So I am watching Mankind the Story of All of Us, and in the 3rd episode it describes Roman gladiatorial games.

The documentary claims that the Gladiatorial games were free for everyone to watch. It also depicts women in the spectators. How historically accurate are these two things?

3 Answers 3


I will answer the first question

the Gladiatorial games were free for everyone to watch?

Not really, quoting from Wikipedia (I don't know how to re-write it in my own words so I'll just paste it)

Towards the end of the Republic, Cicero (Murena, 72–3) still describes gladiator shows as ticketed — their political usefulness was served by inviting the rural tribunes of the plebs, not the people of Rome en masse – but in Imperial times, poor citizens in receipt of the corn dole were allocated at least some free seating, possibly by lottery.[165] Others had to pay. Ticket scalpers (Locarii) sometimes sold or let out seats at inflated prices. Martial wrote that "Hermes [a gladiator who always drew the crowds] means riches for the ticket scalpers".


The book "Those About to Die" by Daniel Mannix (Panther 1960) relates that women were among the spectators, including

...noble ladies on the podium [who] often lost their heads. When one handsome young Myrmillo, only a few weeks before a simple farmboy living on the slopes of Apennine, paraded before the podium with his bloody sword upraised a great lady screamed uncontrollably and flung her brooch and necklace into the arena. Then she stripped off her rings, tossed them onto the sand, and finally ripped off her undergarments and threw them also. When the young Myrmillo came on to the crumpled garments, he thought that the lady had simply thrown him her scarf or cloak. As he picked up the clothing to toss it back, the underwear unfolded. The simple boy stood gazing horrified at what he was holding. Then he dropped the garmnents and fled from the arena "more terrified of a woman's underwear than he had been of his enemy's sword." The crowd thought this was killingly funny and nearly died laughing. The patrician lady's husband was not so amused.

Op. cit. p.122.


Games were not normally free. Sometimes emperors would sponsor events as a way of winning popularity with the public. Julius Caesar was, I believe, the first to do this.

Late in the empire the emperor subsidized games out of the public purse.

Women did attend. The Romans had no problem with women appearing in public. In fact, not only did women attend, sometimes well known free women actually fought in the arena for money or fame, even though it was considered "disreputable" to do so.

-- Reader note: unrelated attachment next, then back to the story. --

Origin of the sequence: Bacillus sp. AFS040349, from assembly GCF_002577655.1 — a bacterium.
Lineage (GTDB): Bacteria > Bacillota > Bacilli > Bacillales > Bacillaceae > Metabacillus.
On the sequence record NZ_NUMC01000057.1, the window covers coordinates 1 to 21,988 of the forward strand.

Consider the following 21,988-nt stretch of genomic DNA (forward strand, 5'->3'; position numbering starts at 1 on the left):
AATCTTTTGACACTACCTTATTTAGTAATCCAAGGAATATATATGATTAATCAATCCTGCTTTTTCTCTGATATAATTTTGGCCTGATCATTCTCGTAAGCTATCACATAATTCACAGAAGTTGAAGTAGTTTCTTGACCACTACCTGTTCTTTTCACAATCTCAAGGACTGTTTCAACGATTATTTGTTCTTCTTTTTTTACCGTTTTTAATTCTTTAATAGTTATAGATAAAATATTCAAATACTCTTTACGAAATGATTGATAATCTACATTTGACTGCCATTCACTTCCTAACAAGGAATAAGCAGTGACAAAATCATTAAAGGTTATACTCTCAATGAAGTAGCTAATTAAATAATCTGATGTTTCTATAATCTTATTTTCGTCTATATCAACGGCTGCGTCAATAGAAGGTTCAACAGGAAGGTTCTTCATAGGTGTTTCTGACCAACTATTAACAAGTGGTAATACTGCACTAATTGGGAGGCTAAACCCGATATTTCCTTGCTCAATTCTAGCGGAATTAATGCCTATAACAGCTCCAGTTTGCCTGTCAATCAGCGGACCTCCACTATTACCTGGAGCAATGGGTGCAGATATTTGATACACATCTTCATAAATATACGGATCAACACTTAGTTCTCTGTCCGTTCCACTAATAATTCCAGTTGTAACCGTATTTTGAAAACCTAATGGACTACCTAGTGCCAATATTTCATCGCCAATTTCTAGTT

Fine. Force me to be the professor. Reading materials for the student:

The Story of Civilization volumes 4 and 5 have articles on Roman gladiatorial games.

Encyclopedia Britannica volume 11, article on gladiators

Among modern works is "Gladiators and Caesars: The Power of Spectacle in Ancient Rome" by Eckart Köhne, Cornelia Ewigleben, Ralph Jackson. In this book, it proves my point that entrance money was charged in many cases on page 20 where it says:

[Private organizers] derived high profits from the entrance money...

As it says in the answer above, even when the games were "free" because some famous person like Caesar was paying for them, there were still tickets required and those tickets were resold by scalpers, thus making the "free" event actually quite costly to attend.

  • 21
    Can you provide sources so that I can read about it?
    – taninamdar
    Commented Sep 29, 2014 at 15:11
  • Its offtopic to request sources. Commented Sep 29, 2014 at 15:21
  • 14
    I read your question regarding this on meta. Many people had said that it is encouraged to post sources. Also this page says that external sources are encouraged (so of course not offtopic). And it makes sense, right? Why should I believe in what someone says unless they provide some legitimate source.
    – taninamdar
    Commented Sep 29, 2014 at 15:40
  • 23
    Respectfully, I must disagree with Mr. Durden. At the moment, Questions that ask for references are out of scope, although the topic is being debated. Requests to support answers with references have never been criticized, nor, in my opinion, should they ever be.
    – MCW
    Commented Sep 29, 2014 at 15:58
  • 8
    Have to agree with @MarkC.Wallace here. However, I also have to admit that the attempt to parry a request for backup links in an answer as an "offtopic request for sources" made me lol.
    – T.E.D.
    Commented Sep 29, 2014 at 21:57

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